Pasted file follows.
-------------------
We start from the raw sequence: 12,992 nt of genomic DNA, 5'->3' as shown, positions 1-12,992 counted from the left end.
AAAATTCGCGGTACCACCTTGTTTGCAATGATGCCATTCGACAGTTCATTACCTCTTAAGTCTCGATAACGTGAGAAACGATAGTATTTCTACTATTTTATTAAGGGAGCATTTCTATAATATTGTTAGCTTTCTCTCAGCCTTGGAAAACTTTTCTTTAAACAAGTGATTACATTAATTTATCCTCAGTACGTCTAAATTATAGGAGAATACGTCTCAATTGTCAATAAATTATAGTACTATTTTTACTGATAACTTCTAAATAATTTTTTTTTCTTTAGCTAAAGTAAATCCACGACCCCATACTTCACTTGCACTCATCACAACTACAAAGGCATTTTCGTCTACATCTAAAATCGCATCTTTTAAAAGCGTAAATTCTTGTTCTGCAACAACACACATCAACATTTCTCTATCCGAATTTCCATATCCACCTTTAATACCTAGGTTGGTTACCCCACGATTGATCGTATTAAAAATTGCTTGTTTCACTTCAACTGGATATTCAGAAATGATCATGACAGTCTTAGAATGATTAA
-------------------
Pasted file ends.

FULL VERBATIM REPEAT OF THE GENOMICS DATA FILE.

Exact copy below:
We start from the raw sequence: 12,992 nt of genomic DNA, 5'->3' as shown, positions 1-12,992 counted from the left end.
AAAATTCGCGGTACCACCTTGTTTGCAATGATGCCATTCGACAGTTCATTACCTCTTAAGTCTCGATAACGTGAGAAACGATAGTATTTCTACTATTTTATTAAGGGAGCATTTCTATAATATTGTTAGCTTTCTCTCAGCCTTGGAAAACTTTTCTTTAAACAAGTGATTACATTAATTTATCCTCAGTACGTCTAAATTATAGGAGAATACGTCTCAATTGTCAATAAATTATAGTACTATTTTTACTGATAACTTCTAAATAATTTTTTTTTCTTTAGCTAAAGTAAATCCACGACCCCATACTTCACTTGCACTCATCACAACTACAAAGGCATTTTCGTCTACATCTAAAATCGCATCTTTTAAAAGCGTAAATTCTTGTTCTGCAACAACACACATCAACATTTCTCTATCCGAATTTCCATATCCACCTTTAATACCTAGGTTGGTTACCCCACGATTGATCGTATTAAAAATTGCTTGTTTCACTTCAACTGGATATTCAGAAATGATCATGACAGTCTTAGAATGATTAA